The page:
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Accused Russian spy Maria Butina appears to reach plea deal with U.S. prosecutors

WATCH: Alleged Russia spy Maria Butina is expected to plead guilty, according to reports Tuesday, after speculation on Monday indicated it was a possibility.

WASHINGTON – A woman accused of being a secret agent for the Russian government has likely taken a plea deal, prosecutors indicated Monday in a court filing that said her case has been “resolved.”

The information was included in a filing in the case against Maria Butina. Federal prosecutors and Butina’s lawyer filed a joint motion asking to change her plea. A hearing has been scheduled for Wednesday afternoon.

Prosecutors have alleged Butina, 30, gathered intelligence on American officials and political organizations and worked to develop relationships with American politicians through her contacts with the National Rifle Association.

WATCH: Accused Russian agent Butina may plead guilty

Accused Russian agent Butina may plead guilty
Accused Russian agent Butina may plead guilty

They have charged that her work was directed by a former Russian lawmaker who was sanctioned by the U.S. Treasury Department for his alleged ties to Russian President Vladimir Putin.

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Butina, who was arrested in July, was charged with conspiracy and acting as an unregistered foreign agent for Russia. Her lawyer has argued that Butina is a student interested in American politics and better U.S.-Russian relations.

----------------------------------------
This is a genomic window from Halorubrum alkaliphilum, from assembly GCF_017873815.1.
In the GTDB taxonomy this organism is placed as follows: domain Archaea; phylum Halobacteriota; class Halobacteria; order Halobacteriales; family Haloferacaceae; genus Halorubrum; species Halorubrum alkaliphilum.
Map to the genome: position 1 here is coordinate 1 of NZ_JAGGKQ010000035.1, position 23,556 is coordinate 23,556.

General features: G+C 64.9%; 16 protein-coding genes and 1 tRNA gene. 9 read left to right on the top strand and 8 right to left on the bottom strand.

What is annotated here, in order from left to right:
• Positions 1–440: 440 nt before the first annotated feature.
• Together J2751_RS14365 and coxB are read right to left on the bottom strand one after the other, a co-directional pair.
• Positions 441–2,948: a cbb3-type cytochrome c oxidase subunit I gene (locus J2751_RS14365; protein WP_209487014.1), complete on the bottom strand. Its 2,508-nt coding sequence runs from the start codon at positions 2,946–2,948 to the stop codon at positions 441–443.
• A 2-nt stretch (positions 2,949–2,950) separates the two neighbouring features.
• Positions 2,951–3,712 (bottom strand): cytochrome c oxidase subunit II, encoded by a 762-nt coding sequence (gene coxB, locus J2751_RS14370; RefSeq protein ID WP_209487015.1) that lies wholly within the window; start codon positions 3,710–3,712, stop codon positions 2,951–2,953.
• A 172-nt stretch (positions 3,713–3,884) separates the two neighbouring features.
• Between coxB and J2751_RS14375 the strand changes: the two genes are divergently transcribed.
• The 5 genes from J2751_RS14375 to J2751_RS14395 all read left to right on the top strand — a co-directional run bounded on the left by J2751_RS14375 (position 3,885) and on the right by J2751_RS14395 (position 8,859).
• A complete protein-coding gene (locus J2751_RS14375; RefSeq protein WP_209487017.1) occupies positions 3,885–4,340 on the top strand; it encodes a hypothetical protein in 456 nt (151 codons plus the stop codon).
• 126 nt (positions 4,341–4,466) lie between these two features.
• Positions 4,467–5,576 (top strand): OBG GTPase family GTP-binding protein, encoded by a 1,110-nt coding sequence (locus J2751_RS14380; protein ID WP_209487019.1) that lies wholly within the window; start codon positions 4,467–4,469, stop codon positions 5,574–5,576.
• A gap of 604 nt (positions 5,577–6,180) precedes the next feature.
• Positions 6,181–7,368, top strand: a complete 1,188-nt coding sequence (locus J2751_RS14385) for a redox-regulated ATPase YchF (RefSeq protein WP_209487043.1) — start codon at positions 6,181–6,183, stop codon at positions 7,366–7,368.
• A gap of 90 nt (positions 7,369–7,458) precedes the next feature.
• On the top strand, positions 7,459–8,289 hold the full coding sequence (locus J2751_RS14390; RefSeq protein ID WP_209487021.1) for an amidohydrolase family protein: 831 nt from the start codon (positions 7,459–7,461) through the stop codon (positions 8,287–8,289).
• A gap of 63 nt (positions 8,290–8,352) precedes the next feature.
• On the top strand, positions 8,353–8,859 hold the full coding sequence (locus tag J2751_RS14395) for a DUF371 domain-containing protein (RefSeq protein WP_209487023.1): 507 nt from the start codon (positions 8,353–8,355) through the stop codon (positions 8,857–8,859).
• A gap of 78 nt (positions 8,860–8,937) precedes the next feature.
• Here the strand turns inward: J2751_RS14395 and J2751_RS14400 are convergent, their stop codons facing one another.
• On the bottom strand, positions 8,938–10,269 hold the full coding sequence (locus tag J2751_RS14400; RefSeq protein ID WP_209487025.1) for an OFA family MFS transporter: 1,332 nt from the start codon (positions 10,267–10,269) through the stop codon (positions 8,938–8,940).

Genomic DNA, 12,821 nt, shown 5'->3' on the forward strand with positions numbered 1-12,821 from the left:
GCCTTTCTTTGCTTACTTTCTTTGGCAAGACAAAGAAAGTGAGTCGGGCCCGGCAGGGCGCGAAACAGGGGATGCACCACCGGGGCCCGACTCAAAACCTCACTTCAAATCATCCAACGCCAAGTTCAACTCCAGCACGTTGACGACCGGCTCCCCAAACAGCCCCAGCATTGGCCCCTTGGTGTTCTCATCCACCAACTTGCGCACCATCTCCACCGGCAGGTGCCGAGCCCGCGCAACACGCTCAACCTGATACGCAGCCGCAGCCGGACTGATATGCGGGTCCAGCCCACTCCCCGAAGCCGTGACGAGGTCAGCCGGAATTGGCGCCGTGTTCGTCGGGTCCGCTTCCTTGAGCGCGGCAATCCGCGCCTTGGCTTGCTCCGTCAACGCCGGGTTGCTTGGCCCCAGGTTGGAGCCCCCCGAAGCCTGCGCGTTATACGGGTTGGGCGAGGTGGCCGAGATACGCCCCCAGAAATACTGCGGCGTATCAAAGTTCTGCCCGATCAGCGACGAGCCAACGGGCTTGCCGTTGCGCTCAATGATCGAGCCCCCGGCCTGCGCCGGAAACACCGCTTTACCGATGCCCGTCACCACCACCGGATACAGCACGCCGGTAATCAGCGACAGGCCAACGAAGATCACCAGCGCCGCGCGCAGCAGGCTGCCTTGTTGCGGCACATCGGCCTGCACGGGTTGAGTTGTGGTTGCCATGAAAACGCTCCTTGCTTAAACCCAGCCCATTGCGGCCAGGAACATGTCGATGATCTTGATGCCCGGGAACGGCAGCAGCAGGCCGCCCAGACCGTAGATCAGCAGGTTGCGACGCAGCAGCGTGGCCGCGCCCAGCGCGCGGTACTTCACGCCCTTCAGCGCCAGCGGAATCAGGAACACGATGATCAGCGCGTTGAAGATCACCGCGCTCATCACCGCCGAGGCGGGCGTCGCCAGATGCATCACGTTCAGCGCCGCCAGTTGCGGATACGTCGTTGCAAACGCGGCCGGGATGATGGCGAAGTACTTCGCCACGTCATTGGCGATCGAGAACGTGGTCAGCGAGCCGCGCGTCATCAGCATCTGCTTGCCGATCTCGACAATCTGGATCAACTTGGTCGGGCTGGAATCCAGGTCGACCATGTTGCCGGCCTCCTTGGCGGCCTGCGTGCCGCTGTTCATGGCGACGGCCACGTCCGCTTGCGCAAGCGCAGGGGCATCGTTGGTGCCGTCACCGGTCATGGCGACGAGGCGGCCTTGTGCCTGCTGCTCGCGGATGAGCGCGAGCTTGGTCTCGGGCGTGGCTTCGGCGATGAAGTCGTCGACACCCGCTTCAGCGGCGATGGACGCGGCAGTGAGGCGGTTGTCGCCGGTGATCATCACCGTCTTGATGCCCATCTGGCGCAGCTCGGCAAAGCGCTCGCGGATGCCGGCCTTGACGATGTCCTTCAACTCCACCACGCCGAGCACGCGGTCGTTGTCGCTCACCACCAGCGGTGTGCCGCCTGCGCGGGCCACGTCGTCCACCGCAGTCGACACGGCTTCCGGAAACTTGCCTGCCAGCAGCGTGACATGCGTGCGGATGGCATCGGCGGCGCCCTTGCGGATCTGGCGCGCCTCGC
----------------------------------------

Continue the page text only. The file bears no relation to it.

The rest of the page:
READ MORE: U.S. prosecutors alleged that a suspected Russian spy offered sex for influence. They were mistaken

The documents did not provide details about the resolution. However, for several weeks, prosecutors and Butina’s lawyer have indicated in court papers that they were negotiating and may have been nearing a plea deal.

WATCH: Russian agent Maria Butina was at 2015 conference attended by Trump

Russian agent Maria Butina was at 2015 conference attended by Trump
Russian agent Maria Butina was at 2015 conference attended by Trump

The charges against Butina were brought by federal prosecutors in Washington, D.C., and her case is unrelated to special counsel Robert Mueller’s investigation into Russian interference in the 2016 election.

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